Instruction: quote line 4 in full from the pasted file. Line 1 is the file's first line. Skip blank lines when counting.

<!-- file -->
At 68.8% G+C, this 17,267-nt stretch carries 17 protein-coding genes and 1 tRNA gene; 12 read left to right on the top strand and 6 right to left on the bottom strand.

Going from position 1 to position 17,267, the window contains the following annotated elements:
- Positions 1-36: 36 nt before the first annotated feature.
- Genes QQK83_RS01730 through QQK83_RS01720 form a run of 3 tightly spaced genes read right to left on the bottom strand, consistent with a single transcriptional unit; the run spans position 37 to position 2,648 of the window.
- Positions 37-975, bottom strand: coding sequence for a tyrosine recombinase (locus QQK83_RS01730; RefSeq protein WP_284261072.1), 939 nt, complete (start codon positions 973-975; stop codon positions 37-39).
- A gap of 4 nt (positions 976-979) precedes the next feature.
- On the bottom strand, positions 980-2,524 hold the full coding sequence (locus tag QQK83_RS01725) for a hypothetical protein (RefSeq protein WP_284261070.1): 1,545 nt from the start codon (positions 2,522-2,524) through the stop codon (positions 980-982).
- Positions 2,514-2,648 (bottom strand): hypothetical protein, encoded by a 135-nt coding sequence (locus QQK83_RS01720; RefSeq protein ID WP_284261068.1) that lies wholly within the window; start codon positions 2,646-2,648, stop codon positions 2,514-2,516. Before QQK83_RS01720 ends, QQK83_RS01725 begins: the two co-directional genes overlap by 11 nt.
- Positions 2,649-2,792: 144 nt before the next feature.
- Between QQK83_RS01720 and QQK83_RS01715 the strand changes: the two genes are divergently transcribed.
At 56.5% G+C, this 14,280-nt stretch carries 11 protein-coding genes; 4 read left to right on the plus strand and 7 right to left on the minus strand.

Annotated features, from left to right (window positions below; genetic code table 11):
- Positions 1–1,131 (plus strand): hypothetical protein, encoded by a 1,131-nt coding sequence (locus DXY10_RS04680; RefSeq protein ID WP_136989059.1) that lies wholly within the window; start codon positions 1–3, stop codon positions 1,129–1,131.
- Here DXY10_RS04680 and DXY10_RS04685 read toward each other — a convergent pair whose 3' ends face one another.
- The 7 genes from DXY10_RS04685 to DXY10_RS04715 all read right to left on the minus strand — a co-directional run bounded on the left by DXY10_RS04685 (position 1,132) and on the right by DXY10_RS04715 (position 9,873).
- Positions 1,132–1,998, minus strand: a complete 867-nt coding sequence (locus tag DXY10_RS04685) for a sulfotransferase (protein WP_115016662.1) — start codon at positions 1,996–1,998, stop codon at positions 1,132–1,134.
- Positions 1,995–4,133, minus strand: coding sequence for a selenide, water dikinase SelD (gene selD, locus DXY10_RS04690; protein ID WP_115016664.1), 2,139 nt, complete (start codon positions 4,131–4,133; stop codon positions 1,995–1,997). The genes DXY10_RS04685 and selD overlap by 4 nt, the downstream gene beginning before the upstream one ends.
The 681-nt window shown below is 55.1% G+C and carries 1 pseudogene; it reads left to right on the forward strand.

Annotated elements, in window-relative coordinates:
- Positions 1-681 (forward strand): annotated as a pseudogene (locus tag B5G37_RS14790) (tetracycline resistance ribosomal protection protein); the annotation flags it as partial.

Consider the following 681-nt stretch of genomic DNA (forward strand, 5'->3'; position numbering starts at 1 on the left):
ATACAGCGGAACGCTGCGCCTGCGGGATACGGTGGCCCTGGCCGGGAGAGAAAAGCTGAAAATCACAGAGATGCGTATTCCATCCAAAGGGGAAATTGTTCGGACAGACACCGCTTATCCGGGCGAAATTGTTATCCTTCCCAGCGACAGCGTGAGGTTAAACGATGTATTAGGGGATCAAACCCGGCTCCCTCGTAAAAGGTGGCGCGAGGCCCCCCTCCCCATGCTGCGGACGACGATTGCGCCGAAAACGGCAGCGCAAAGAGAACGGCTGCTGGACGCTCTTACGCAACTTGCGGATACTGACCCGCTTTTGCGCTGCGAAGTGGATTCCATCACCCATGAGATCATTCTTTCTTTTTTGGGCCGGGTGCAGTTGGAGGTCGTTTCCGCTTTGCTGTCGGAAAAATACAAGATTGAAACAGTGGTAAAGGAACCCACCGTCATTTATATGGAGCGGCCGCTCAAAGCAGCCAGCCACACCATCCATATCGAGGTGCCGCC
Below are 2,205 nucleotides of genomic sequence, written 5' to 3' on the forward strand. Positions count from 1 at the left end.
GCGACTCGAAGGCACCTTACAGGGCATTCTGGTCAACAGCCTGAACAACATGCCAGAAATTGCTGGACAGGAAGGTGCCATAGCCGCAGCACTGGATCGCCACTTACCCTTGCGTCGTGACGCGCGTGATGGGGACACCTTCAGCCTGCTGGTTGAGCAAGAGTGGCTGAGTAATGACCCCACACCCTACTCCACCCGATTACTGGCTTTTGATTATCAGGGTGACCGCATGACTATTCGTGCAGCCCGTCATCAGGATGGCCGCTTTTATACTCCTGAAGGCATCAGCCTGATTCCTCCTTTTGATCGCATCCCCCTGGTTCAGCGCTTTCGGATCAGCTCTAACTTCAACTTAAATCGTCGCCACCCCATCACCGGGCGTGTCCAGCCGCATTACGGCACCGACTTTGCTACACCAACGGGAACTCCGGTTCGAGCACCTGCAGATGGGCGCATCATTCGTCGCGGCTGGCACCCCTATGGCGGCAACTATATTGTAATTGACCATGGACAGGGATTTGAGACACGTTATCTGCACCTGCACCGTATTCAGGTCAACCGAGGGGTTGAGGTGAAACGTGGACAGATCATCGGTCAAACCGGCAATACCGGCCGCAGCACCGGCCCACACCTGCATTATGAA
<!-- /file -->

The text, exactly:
- Genes QQK83_RS01730 through QQK83_RS01720 form a run of 3 tightly spaced genes read right to left on the bottom strand, consistent with a single transcriptional unit; the run spans position 37 to position 2,648 of the window.